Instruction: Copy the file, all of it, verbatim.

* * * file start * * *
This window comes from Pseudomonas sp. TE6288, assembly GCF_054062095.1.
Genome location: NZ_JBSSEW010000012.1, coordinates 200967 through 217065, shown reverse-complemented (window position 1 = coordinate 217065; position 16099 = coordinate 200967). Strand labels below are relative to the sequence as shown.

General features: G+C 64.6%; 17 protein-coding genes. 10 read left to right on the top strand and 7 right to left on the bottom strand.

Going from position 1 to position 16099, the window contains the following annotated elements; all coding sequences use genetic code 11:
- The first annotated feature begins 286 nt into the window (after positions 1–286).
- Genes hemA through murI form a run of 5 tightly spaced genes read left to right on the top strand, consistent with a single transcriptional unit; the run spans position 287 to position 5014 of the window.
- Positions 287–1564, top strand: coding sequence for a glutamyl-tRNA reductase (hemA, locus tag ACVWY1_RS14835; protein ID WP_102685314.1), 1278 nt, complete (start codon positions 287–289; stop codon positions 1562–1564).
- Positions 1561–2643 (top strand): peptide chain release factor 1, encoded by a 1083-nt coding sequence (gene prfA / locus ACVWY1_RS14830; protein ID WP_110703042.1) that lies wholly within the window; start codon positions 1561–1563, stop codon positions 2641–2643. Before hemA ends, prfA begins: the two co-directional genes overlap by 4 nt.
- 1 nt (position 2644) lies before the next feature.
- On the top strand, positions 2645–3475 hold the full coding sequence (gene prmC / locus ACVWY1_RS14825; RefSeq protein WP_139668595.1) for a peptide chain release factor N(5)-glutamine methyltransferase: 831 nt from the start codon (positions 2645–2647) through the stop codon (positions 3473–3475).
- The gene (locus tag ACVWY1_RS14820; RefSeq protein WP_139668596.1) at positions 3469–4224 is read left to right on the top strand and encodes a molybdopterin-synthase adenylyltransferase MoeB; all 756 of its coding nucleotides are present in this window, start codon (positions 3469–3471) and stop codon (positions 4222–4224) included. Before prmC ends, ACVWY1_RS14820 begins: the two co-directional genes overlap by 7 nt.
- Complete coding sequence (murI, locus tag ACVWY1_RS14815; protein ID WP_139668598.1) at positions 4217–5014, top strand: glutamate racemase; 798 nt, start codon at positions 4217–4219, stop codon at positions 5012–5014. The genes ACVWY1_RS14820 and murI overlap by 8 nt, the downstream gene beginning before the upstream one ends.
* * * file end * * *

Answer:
This window comes from Pseudomonas sp. TE6288, assembly GCF_054062095.1.
Genome location: NZ_JBSSEW010000012.1, coordinates 200967 through 217065, shown reverse-complemented (window position 1 = coordinate 217065; position 16099 = coordinate 200967). Strand labels below are relative to the sequence as shown.

General features: G+C 64.6%; 17 protein-coding genes. 10 read left to right on the top strand and 7 right to left on the bottom strand.

Going from position 1 to position 16099, the window contains the following annotated elements; all coding sequences use genetic code 11:
- The first annotated feature begins 286 nt into the window (after positions 1–286).
- Genes hemA through murI form a run of 5 tightly spaced genes read left to right on the top strand, consistent with a single transcriptional unit; the run spans position 287 to position 5014 of the window.
- Positions 287–1564, top strand: coding sequence for a glutamyl-tRNA reductase (hemA, locus tag ACVWY1_RS14835; protein ID WP_102685314.1), 1278 nt, complete (start codon positions 287–289; stop codon positions 1562–1564).
- Positions 1561–2643 (top strand): peptide chain release factor 1, encoded by a 1083-nt coding sequence (gene prfA / locus ACVWY1_RS14830; protein ID WP_110703042.1) that lies wholly within the window; start codon positions 1561–1563, stop codon positions 2641–2643. Before hemA ends, prfA begins: the two co-directional genes overlap by 4 nt.
- 1 nt (position 2644) lies before the next feature.
- On the top strand, positions 2645–3475 hold the full coding sequence (gene prmC / locus ACVWY1_RS14825; RefSeq protein WP_139668595.1) for a peptide chain release factor N(5)-glutamine methyltransferase: 831 nt from the start codon (positions 2645–2647) through the stop codon (positions 3473–3475).
- The gene (locus tag ACVWY1_RS14820; RefSeq protein WP_139668596.1) at positions 3469–4224 is read left to right on the top strand and encodes a molybdopterin-synthase adenylyltransferase MoeB; all 756 of its coding nucleotides are present in this window, start codon (positions 3469–3471) and stop codon (positions 4222–4224) included. Before prmC ends, ACVWY1_RS14820 begins: the two co-directional genes overlap by 7 nt.
- Complete coding sequence (murI, locus tag ACVWY1_RS14815; protein ID WP_139668598.1) at positions 4217–5014, top strand: glutamate racemase; 798 nt, start codon at positions 4217–4219, stop codon at positions 5012–5014. The genes ACVWY1_RS14820 and murI overlap by 8 nt, the downstream gene beginning before the upstream one ends.